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Ahead of SGO, Westin Sheds Light on Treatment Considerations for Recurrent Ovarian Cancer

Danielle Ternyila
Published Online:9:09 PM, Fri March 15, 2019
Shannon Westin, MD
Shannon Westin, MD
Ahead of the SGO 50th Annual Meeting on Women's Cancer, Targeted Oncology shared the case of a patient with platinum-sensitive epithelial ovarian cancer and a germline BRCA1 mutation in a Twitter case chat. As oncologists looked forward to the meeting ahead, they discussed their treatment decisions for this patient.

After receiving IV/IP paclitaxel/cisplatin treatment, the patient in this case relapsed. The majority of participants in the Twitter discussion agreed they would treat this patient with chemotherapy followed by a PARP inhibitor.
 

In a Twitter discussion about the poll, experts weighed in on their treatment considerations. Many agreed on the use of a platinum-based chemotherapy combination. Mario M. Leitao, Jr, MD, FACOG, FACS, fellowship director of the gynecology service; director of the minimal access and robotic surgery program in the department of surgery at Memorial Sloan Kettering Cancer Center, said he would assess the patient for possible complete surgical resection.

“Decision for surgery is individualized and requires direct patient assessment and review of imaging by surgeon,” Leitao tweeted. “Goal is complete gross resection. Based on presented info she otherwise would be an excellent candidate with long treatment-free interval…”

In regard to PARP inhibitors, 3 have been approved already for this setting, according to Westin. Bobbie J. Rimel, MD, assistant professor of obstetrics and gynecology at Cedars-Sinai Medical Center, said she would choose olaparib (Lynparza) for this patient, based on data from the phase III SOLO-1 trial.

Westin, an associate professor at The University of Texas MD Anderson Center, discussed some of the data for PARP inhibitors, as well as some other data for immunotherapy in this space. At the annual meeting, several abstracts will be presented in regard to both immunotherapy and PARP inhibitor combinations that could potentially impact the way oncologists look at a patient with recurrent ovarian cancer.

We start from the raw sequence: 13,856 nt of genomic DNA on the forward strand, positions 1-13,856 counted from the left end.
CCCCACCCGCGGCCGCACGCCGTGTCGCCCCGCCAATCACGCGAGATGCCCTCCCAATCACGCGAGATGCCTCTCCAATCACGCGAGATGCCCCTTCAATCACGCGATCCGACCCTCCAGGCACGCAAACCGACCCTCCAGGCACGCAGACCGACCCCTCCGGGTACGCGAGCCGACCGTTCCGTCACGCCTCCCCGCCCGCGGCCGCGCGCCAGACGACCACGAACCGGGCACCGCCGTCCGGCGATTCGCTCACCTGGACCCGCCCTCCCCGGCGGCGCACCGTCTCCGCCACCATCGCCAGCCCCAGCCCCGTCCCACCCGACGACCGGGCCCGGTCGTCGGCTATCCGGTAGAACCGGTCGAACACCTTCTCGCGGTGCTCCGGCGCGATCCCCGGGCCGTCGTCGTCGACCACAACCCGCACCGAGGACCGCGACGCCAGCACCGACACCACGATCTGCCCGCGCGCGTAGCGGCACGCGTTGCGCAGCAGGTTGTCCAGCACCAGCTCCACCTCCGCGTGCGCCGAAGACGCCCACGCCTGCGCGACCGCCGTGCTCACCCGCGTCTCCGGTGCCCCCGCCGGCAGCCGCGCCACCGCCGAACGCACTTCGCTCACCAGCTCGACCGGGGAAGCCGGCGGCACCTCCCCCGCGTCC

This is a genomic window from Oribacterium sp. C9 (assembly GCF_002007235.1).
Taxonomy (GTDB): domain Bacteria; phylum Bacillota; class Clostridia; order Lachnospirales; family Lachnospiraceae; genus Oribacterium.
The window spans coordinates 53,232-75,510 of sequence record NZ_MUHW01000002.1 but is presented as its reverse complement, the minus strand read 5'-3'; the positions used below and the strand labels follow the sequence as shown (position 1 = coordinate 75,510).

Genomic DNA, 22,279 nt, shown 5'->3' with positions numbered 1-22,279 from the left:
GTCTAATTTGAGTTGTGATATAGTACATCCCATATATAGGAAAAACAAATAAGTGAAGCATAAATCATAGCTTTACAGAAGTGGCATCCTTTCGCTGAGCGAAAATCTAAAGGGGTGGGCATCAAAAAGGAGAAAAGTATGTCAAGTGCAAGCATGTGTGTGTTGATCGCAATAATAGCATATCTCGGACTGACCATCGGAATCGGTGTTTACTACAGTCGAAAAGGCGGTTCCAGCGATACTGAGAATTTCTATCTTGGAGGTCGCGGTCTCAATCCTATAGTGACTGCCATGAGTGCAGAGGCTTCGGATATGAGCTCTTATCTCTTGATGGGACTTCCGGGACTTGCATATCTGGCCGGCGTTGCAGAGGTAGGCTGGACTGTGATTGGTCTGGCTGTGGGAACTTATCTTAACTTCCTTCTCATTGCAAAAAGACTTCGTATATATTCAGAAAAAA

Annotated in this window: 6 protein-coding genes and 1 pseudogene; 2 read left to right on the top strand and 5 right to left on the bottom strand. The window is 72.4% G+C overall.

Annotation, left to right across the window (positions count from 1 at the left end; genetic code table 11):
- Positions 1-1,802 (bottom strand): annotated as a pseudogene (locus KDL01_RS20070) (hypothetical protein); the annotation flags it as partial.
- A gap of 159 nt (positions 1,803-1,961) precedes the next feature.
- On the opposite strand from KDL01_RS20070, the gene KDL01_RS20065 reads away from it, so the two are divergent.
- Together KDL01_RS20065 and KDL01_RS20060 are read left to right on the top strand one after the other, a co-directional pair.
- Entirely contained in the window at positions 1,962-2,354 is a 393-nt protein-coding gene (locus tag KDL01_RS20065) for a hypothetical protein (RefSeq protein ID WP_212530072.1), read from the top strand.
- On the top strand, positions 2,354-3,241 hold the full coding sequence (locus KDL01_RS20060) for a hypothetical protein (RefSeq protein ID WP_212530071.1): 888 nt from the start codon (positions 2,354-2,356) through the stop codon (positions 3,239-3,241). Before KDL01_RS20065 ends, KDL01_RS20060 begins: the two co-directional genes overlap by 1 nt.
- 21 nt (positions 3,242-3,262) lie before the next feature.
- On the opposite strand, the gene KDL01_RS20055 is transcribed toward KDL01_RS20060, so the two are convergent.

In an interview ahead of the meeting, Westin discussed the key takeaways from this case chat and highlighted some data she is looking forward to at the meeting for patients with recurrent ovarian cancer. She also highlighted other data that will play an important part in this treatment landscape and for patients with recurrent cervical cancer.

TARGETED ONCOLOGY: What are some of the most significant takeaways from our case chat discussion?

Westin: In a case like this where you have a clear target, the BRCA mutation, it takes away some of the stress of decision. I feel like that’s where we have our strongest data. We know that when we have a BRCA mutation, that’s where PARP inhibitors definitely shine, so you lose some of the hard decision-making around [if we] should use bevacizumab or not. For me, I think it makes it a much more straightforward case.

The other thing is that for now, platinum-based chemotherapy is still the standard of care for platinum-sensitive recurrent disease. Although there are a number of trials that are exploring non-chemotherapy options in that space, we still don’t know what’s going to be best, so for now, platinum-based chemotherapy is the primary choice.

TARGETED ONCOLOGY: Could you discuss some of the data that support the use of PARP inhibitors in this patient?

Westin: AERIAL2 looked at single-agent PARP inhibitor rucaparib specifically in the platinum-sensitive space and demonstrated response rates that were 75% to 80%. This is essentially equivalent to what we see with platinum-based chemotherapy, so there are data there to potentially consider that in a BRCA-mutant patient.

In addition, there was a study that compared olaparib to olaparib and cediranib in the platinum-sensitive setting, which demonstrated a very high response rate in both arms. Those data are certainly very exciting. Now, there are randomized trials that are comparing PARP combinations to platinum-based chemotherapy combinations to see if they’re equivalent or if one is better than the other.

TARGETED ONCOLOGY: Liposomal doxorubicin plus carboplatin was mentioned during the case chat. What are your thoughts on this combination?